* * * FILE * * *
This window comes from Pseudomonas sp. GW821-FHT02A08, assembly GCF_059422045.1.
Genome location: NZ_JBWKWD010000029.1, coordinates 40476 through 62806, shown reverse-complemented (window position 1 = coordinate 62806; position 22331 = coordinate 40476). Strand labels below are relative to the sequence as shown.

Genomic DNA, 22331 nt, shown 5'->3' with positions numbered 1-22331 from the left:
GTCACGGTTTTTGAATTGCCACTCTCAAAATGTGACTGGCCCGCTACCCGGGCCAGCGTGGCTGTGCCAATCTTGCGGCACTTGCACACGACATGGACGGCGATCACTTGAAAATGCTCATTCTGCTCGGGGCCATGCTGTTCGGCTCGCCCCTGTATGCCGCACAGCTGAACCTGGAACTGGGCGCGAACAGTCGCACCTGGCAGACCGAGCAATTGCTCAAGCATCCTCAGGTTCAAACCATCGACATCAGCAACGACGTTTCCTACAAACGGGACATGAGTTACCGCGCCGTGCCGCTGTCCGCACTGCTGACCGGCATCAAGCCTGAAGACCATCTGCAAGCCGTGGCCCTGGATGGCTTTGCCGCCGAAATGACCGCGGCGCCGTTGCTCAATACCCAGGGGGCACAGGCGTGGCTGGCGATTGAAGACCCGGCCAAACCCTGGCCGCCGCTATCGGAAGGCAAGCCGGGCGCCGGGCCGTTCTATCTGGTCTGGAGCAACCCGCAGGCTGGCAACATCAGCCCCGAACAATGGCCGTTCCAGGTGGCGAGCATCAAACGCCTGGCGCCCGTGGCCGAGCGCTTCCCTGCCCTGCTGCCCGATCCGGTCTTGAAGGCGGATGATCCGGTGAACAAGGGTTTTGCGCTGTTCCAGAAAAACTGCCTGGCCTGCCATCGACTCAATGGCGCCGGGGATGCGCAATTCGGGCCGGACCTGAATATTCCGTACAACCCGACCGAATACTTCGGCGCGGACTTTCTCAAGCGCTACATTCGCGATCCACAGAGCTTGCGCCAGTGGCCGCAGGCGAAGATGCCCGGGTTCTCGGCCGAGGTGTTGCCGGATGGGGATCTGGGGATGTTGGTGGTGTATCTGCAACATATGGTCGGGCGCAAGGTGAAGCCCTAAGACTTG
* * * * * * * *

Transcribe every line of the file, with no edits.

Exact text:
This window comes from Pseudomonas sp. GW821-FHT02A08, assembly GCF_059422045.1.
Genome location: NZ_JBWKWD010000029.1, coordinates 40476 through 62806, shown reverse-complemented (window position 1 = coordinate 62806; position 22331 = coordinate 40476). Strand labels below are relative to the sequence as shown.

Genomic DNA, 22331 nt, shown 5'->3' with positions numbered 1-22331 from the left:
GTCACGGTTTTTGAATTGCCACTCTCAAAATGTGACTGGCCCGCTACCCGGGCCAGCGTGGCTGTGCCAATCTTGCGGCACTTGCACACGACATGGACGGCGATCACTTGAAAATGCTCATTCTGCTCGGGGCCATGCTGTTCGGCTCGCCCCTGTATGCCGCACAGCTGAACCTGGAACTGGGCGCGAACAGTCGCACCTGGCAGACCGAGCAATTGCTCAAGCATCCTCAGGTTCAAACCATCGACATCAGCAACGACGTTTCCTACAAACGGGACATGAGTTACCGCGCCGTGCCGCTGTCCGCACTGCTGACCGGCATCAAGCCTGAAGACCATCTGCAAGCCGTGGCCCTGGATGGCTTTGCCGCCGAAATGACCGCGGCGCCGTTGCTCAATACCCAGGGGGCACAGGCGTGGCTGGCGATTGAAGACCCGGCCAAACCCTGGCCGCCGCTATCGGAAGGCAAGCCGGGCGCCGGGCCGTTCTATCTGGTCTGGAGCAACCCGCAGGCTGGCAACATCAGCCCCGAACAATGGCCGTTCCAGGTGGCGAGCATCAAACGCCTGGCGCCCGTGGCCGAGCGCTTCCCTGCCCTGCTGCCCGATCCGGTCTTGAAGGCGGATGATCCGGTGAACAAGGGTTTTGCGCTGTTCCAGAAAAACTGCCTGGCCTGCCATCGACTCAATGGCGCCGGGGATGCGCAATTCGGGCCGGACCTGAATATTCCGTACAACCCGACCGAATACTTCGGCGCGGACTTTCTCAAGCGCTACATTCGCGATCCACAGAGCTTGCGCCAGTGGCCGCAGGCGAAGATGCCCGGGTTCTCGGCCGAGGTGTTGCCGGATGGGGATCTGGGGATGTTGGTGGTGTATCTGCAACATATGGTCGGGCGCAAGGTGAAGCCCTAAGACTTG